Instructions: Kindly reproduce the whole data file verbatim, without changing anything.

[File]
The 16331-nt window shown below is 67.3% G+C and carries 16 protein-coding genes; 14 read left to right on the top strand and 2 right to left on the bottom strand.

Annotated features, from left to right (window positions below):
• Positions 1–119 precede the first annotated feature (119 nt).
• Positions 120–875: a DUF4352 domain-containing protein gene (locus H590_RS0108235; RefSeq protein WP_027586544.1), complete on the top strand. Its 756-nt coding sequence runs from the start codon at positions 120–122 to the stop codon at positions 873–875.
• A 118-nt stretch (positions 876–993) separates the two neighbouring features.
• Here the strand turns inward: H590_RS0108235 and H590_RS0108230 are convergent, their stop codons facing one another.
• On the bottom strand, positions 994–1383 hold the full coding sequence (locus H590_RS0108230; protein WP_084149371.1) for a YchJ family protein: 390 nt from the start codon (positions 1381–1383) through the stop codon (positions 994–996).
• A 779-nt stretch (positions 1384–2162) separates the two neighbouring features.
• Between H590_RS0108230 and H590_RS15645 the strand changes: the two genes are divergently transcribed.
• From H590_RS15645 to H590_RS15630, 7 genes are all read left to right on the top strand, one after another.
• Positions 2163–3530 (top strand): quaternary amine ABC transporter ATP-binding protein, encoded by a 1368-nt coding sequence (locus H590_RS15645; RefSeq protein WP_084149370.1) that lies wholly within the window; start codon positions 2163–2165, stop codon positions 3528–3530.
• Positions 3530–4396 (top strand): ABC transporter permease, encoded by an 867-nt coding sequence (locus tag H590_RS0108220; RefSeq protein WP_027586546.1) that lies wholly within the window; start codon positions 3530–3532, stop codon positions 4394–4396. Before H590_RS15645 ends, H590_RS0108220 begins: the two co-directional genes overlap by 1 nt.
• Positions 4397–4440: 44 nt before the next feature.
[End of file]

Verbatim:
The 16331-nt window shown below is 67.3% G+C and carries 16 protein-coding genes; 14 read left to right on the top strand and 2 right to left on the bottom strand.

Annotated features, from left to right (window positions below):
• Positions 1–119 precede the first annotated feature (119 nt).
• Positions 120–875: a DUF4352 domain-containing protein gene (locus H590_RS0108235; RefSeq protein WP_027586544.1), complete on the top strand. Its 756-nt coding sequence runs from the start codon at positions 120–122 to the stop codon at positions 873–875.
• A 118-nt stretch (positions 876–993) separates the two neighbouring features.
• Here the strand turns inward: H590_RS0108235 and H590_RS0108230 are convergent, their stop codons facing one another.
• On the bottom strand, positions 994–1383 hold the full coding sequence (locus H590_RS0108230; protein WP_084149371.1) for a YchJ family protein: 390 nt from the start codon (positions 1381–1383) through the stop codon (positions 994–996).
• A 779-nt stretch (positions 1384–2162) separates the two neighbouring features.
• Between H590_RS0108230 and H590_RS15645 the strand changes: the two genes are divergently transcribed.
• From H590_RS15645 to H590_RS15630, 7 genes are all read left to right on the top strand, one after another.
• Positions 2163–3530 (top strand): quaternary amine ABC transporter ATP-binding protein, encoded by a 1368-nt coding sequence (locus H590_RS15645; RefSeq protein WP_084149370.1) that lies wholly within the window; start codon positions 2163–2165, stop codon positions 3528–3530.
• Positions 3530–4396 (top strand): ABC transporter permease, encoded by an 867-nt coding sequence (locus tag H590_RS0108220; RefSeq protein WP_027586546.1) that lies wholly within the window; start codon positions 3530–3532, stop codon positions 4394–4396. Before H590_RS15645 ends, H590_RS0108220 begins: the two co-directional genes overlap by 1 nt.
• Positions 4397–4440: 44 nt before the next feature.